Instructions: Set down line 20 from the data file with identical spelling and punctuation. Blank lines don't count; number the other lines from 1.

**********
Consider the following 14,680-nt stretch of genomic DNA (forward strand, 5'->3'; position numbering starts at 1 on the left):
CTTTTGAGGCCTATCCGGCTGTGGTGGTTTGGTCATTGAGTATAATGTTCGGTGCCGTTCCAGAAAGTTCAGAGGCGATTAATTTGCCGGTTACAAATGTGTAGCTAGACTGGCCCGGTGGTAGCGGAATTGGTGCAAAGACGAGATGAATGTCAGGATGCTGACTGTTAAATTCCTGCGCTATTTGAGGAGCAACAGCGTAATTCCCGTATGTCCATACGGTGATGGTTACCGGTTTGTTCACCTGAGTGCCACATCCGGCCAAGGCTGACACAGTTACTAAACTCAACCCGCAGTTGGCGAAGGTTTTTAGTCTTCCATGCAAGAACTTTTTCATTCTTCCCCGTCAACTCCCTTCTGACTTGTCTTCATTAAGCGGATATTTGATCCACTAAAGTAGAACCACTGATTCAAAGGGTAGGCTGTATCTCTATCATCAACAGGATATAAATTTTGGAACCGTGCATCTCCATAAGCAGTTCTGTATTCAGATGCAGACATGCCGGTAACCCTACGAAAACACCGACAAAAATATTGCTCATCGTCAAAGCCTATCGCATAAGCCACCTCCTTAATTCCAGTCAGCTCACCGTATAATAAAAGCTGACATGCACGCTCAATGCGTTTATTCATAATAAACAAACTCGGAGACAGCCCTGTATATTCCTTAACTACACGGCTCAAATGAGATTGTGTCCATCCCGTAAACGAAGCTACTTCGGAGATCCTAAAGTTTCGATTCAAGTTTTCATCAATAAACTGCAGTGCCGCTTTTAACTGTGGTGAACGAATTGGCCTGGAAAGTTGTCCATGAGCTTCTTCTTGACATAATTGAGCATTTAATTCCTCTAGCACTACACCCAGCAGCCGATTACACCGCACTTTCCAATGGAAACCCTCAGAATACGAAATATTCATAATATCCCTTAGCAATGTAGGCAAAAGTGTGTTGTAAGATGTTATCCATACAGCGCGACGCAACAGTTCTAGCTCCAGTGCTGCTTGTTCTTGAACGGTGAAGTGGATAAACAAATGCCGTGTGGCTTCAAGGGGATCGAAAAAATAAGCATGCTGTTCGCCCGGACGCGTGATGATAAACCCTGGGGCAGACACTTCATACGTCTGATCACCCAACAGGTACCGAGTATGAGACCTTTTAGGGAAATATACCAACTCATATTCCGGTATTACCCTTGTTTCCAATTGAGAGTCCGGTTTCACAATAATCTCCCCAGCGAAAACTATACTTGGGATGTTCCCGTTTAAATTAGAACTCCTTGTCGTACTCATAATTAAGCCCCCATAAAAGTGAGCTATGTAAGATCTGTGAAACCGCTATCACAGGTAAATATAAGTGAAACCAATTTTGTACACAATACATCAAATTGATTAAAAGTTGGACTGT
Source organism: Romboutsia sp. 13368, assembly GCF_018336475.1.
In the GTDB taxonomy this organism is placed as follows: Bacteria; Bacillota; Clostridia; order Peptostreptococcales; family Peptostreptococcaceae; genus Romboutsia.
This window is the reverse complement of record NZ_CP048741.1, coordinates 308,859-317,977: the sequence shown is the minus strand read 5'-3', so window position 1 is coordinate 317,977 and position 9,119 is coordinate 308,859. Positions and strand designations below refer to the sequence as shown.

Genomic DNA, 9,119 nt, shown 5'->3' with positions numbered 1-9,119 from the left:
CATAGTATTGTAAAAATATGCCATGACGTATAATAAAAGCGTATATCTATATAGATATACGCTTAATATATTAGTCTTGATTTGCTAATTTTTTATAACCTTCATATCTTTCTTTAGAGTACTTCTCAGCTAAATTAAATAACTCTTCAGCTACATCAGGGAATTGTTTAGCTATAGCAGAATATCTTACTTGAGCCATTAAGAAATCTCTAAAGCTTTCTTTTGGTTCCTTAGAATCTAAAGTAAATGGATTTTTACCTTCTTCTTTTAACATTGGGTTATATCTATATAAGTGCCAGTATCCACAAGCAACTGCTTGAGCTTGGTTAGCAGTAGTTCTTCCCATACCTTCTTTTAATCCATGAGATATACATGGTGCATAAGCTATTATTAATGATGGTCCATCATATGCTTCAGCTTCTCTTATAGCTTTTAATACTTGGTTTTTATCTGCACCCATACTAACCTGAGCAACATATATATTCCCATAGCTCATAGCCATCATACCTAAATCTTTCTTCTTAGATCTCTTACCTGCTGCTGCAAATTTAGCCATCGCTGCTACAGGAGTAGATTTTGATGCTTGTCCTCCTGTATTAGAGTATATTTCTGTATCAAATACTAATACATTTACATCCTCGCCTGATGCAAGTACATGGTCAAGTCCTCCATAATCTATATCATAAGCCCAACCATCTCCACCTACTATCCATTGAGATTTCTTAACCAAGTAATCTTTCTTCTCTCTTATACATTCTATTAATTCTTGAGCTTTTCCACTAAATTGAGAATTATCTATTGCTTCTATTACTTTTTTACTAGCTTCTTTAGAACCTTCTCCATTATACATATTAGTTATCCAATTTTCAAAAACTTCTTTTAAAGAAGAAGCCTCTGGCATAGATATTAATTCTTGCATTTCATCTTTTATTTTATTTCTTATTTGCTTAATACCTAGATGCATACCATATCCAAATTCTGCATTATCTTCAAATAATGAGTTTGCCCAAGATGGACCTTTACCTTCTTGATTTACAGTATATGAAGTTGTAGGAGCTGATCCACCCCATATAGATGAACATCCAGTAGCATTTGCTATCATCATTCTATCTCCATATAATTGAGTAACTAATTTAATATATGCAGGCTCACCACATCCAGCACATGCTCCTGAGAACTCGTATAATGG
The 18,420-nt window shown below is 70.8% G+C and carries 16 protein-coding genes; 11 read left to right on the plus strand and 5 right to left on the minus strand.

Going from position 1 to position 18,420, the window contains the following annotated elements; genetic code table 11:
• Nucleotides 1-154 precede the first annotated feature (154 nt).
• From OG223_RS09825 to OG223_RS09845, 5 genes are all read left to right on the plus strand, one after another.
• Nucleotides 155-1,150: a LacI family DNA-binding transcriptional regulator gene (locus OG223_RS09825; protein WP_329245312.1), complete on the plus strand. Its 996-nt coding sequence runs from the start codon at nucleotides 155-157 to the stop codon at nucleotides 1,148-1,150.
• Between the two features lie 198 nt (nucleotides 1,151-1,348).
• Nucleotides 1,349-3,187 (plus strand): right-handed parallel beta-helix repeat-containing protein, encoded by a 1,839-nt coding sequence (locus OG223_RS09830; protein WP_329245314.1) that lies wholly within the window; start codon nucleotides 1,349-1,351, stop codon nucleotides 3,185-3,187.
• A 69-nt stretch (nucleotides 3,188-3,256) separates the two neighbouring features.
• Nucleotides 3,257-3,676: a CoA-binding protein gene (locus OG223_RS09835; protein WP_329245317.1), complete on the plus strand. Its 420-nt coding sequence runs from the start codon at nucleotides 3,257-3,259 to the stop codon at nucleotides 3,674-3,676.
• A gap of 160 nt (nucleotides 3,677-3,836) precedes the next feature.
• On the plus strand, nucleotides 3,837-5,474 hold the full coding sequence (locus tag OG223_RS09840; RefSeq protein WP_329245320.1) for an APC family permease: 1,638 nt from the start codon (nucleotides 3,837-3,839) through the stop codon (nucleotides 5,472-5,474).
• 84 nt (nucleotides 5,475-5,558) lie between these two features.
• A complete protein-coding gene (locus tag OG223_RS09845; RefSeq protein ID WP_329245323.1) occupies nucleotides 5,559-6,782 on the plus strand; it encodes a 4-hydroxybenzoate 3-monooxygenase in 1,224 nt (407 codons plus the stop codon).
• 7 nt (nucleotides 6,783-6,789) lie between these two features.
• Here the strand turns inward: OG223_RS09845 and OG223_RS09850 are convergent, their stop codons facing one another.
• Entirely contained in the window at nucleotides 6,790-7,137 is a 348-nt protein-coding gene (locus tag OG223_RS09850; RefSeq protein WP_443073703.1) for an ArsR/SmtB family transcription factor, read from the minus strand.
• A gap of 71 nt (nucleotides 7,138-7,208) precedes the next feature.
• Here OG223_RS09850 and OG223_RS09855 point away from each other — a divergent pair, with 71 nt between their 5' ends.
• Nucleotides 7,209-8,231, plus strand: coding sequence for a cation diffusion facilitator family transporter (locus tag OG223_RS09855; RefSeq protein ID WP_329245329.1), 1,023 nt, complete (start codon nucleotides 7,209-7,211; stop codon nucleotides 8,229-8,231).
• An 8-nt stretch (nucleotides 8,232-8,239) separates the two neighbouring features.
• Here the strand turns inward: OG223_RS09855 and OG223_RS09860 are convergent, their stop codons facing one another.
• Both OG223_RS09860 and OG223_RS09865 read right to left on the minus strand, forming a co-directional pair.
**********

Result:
• A complete protein-coding gene (locus tag OG223_RS09845; RefSeq protein ID WP_329245323.1) occupies nucleotides 5,559-6,782 on the plus strand; it encodes a 4-hydroxybenzoate 3-monooxygenase in 1,224 nt (407 codons plus the stop codon).